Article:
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Film Review: A Fistful of Dollars

Updated on July 28, 2015
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Written by: Jason Wheeler, Film Frenzy Senior Writer & Editor.


In 1964, Sergio Leone directed A Fistful of Dollars, which was exported to the United States in 1967 and initiated the popularity of spaghetti westerns. Identified as an unofficial remake of Akira Kurosawa’s Yojimbo, the film starred Clint Eastwood, Gian Maria Volonte, Marianne Koch, Jose Calvo, Joseph Egger, Antonio Prieto, Sieghardt Rupp, Wolfgang Lukschy, and Margarita Lozano. Grossing $14.5 million at the box office, Kurosawa had sued Leone due it being an unofficial and unlicensed remake, calling the film “a fine movie, but it was my movie.” It was settled out of court.


After the Man with No Name wanders into a poverty-stricken town on the Mexican border, he decides to make some money by playing two feuding crime gangs against each other. The opportunity to do so arises out of a Mexican shipment of gold passing through.


The first of the Dollars trilogy, A Fistful of Dollars is quite a good film, especially in the differences between Ramon Rojo and The Man With No Name. The film also has some very interesting religious imagery laden throughout it as well as intriguing cinematographic choices.

There is a noticeable difference in character between The Man with No Name, the story’s anti-hero, and Ramon, the story’s villain.

With the former, he while he decides to help a town out by taking care of the feuding families that have essentially made it into a near ghost town, he does it because he wants money. However, he’s not all selfish and it could be argued that he decided to get involved because of the mistreatment of a young boy he witness at the beginning of the film and decided to make it about money so the boy isn’t used against him. Further, his selflessness also comes out when he gets that money and gives it to the innocent family so they can flee. As he says “I knew someone like you once and there was no one there to help.” He’s also smart, able to use Ramon’s trait of only aiming for the heart against him by using a boiler plate as body armor. He even realizes that he’s not going to aim anywhere else early on when he calls him out. He also values honor before reason, seen after he’s killed all of Ramon’s men, tricked him into using up all his bullets and shot the rifle out of his hand. Instead of shooting him, he allows the man a chance at killing him by emptying his and throwing it on the ground to see who can pick up their gun and reload it to shoot fastest.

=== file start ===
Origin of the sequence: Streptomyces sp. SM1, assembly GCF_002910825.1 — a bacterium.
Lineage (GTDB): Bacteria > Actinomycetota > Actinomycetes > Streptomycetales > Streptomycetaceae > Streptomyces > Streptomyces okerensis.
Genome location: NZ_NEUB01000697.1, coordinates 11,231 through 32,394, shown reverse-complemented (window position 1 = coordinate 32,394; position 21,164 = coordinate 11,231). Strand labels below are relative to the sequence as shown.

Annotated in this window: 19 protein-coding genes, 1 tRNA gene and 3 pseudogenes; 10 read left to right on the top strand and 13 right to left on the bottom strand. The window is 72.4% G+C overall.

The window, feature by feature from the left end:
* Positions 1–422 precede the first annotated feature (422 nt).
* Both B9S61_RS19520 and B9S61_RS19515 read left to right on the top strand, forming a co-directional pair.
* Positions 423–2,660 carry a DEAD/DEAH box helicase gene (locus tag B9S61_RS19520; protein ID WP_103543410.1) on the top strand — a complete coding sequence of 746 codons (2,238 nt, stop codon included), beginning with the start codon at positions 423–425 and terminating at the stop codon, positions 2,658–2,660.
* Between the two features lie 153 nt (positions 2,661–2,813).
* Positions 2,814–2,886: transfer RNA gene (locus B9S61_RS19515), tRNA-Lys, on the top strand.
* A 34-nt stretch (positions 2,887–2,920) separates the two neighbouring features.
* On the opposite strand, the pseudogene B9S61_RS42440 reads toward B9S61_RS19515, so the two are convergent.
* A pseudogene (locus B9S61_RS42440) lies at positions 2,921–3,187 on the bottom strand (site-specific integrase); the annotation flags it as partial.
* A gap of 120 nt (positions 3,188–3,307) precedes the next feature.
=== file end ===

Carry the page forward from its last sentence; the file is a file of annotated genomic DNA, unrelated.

And really, Ramon is an idiot when he realizes twice that aiming for the heart isn’t working in that fight and that his belief that really killing a man by aiming for the heart is a stupid thought and he should have been aiming for his head. But really, it seems he’s not known for being smart, just known for being incredibly evil in everything he does, such as slaughtering the rival family as they surrender or kidnapping a woman and forcing her to live with him because her husband cheated at cards, or so he said. His entire existence seems to revolve around a form of disproportionate retribution. But what could one expect from a guy that would massacre a Mexican army unity just to steal some gold.

The film also has some very interesting subtle religious imagery. For instance, the dinner party at the Rojos resembles Da Vinci’s Last Supper and when Marisol escapes with her family, it feels like when Mary and Joseph flee to Egypt. Both children are even named Jesus. Further. The torture of The Man with No Name can be somewhat comparable to Christ.

And all of this is coupled with some very well done cinematography and one of the best moments happens to be when The Man with No Name shoots Ramon and the camera cuts to show what Ramon is seeing at the time: the sky spinning round and round.

4 stars for A Fistful of Dollars

Enough Coffins?

With all it has going for it, A Fistful of Dollars is a very well done film, especially in its cinematography. It’ll get four stars and shoot its way through the Threshold of Enjoyment, coming in at #8 on the 1956-1969 Rundown.

the postings on this site are my own and don't necessarily represent WNI's positions, strategies or opinion


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